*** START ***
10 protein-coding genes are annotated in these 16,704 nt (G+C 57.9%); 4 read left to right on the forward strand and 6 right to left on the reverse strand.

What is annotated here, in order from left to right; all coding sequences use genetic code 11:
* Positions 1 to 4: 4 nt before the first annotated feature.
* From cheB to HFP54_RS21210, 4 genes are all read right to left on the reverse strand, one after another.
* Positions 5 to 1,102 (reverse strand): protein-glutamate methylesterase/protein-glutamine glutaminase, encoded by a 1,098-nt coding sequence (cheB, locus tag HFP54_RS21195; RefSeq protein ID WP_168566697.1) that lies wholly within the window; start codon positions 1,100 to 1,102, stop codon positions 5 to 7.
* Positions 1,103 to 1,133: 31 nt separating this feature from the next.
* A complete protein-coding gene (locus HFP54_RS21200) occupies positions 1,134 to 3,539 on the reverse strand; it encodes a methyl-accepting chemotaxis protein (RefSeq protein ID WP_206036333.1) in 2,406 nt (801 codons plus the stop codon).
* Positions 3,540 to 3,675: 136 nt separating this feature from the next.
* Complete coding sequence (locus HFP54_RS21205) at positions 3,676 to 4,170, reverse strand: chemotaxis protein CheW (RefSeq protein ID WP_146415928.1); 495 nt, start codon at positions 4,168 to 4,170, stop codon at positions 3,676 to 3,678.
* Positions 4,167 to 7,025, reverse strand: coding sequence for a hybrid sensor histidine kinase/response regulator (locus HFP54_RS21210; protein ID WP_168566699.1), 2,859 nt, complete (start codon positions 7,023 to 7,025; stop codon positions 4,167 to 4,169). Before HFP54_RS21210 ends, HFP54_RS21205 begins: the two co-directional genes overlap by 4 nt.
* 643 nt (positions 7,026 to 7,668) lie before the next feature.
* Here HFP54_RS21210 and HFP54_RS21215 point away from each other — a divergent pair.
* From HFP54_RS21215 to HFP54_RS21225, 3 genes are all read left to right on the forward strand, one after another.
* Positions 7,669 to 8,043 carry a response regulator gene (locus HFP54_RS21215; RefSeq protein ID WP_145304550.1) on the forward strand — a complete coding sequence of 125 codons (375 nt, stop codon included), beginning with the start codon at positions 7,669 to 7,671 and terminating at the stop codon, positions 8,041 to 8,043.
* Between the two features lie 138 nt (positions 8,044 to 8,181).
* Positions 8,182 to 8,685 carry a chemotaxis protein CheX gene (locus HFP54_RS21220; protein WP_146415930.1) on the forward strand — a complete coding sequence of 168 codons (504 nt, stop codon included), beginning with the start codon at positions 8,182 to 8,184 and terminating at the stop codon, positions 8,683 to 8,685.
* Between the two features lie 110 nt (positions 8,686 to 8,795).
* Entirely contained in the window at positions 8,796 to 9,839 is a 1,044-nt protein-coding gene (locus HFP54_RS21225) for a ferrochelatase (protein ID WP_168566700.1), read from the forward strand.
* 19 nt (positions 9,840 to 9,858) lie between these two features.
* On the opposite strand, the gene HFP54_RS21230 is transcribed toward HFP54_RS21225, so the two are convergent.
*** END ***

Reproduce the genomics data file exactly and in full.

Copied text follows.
10 protein-coding genes are annotated in these 16,704 nt (G+C 57.9%); 4 read left to right on the forward strand and 6 right to left on the reverse strand.

What is annotated here, in order from left to right; all coding sequences use genetic code 11:
* Positions 1 to 4: 4 nt before the first annotated feature.
* From cheB to HFP54_RS21210, 4 genes are all read right to left on the reverse strand, one after another.
* Positions 5 to 1,102 (reverse strand): protein-glutamate methylesterase/protein-glutamine glutaminase, encoded by a 1,098-nt coding sequence (cheB, locus tag HFP54_RS21195; RefSeq protein ID WP_168566697.1) that lies wholly within the window; start codon positions 1,100 to 1,102, stop codon positions 5 to 7.
* Positions 1,103 to 1,133: 31 nt separating this feature from the next.
* A complete protein-coding gene (locus HFP54_RS21200) occupies positions 1,134 to 3,539 on the reverse strand; it encodes a methyl-accepting chemotaxis protein (RefSeq protein ID WP_206036333.1) in 2,406 nt (801 codons plus the stop codon).
* Positions 3,540 to 3,675: 136 nt separating this feature from the next.
* Complete coding sequence (locus HFP54_RS21205) at positions 3,676 to 4,170, reverse strand: chemotaxis protein CheW (RefSeq protein ID WP_146415928.1); 495 nt, start codon at positions 4,168 to 4,170, stop codon at positions 3,676 to 3,678.
* Positions 4,167 to 7,025, reverse strand: coding sequence for a hybrid sensor histidine kinase/response regulator (locus HFP54_RS21210; protein ID WP_168566699.1), 2,859 nt, complete (start codon positions 7,023 to 7,025; stop codon positions 4,167 to 4,169). Before HFP54_RS21210 ends, HFP54_RS21205 begins: the two co-directional genes overlap by 4 nt.
* 643 nt (positions 7,026 to 7,668) lie before the next feature.
* Here HFP54_RS21210 and HFP54_RS21215 point away from each other — a divergent pair.
* From HFP54_RS21215 to HFP54_RS21225, 3 genes are all read left to right on the forward strand, one after another.
* Positions 7,669 to 8,043 carry a response regulator gene (locus HFP54_RS21215; RefSeq protein ID WP_145304550.1) on the forward strand — a complete coding sequence of 125 codons (375 nt, stop codon included), beginning with the start codon at positions 7,669 to 7,671 and terminating at the stop codon, positions 8,041 to 8,043.
* Between the two features lie 138 nt (positions 8,044 to 8,181).
* Positions 8,182 to 8,685 carry a chemotaxis protein CheX gene (locus HFP54_RS21220; protein WP_146415930.1) on the forward strand — a complete coding sequence of 168 codons (504 nt, stop codon included), beginning with the start codon at positions 8,182 to 8,184 and terminating at the stop codon, positions 8,683 to 8,685.
* Between the two features lie 110 nt (positions 8,686 to 8,795).
* Entirely contained in the window at positions 8,796 to 9,839 is a 1,044-nt protein-coding gene (locus HFP54_RS21225) for a ferrochelatase (protein ID WP_168566700.1), read from the forward strand.
* 19 nt (positions 9,840 to 9,858) lie between these two features.
* On the opposite strand, the gene HFP54_RS21230 is transcribed toward HFP54_RS21225, so the two are convergent.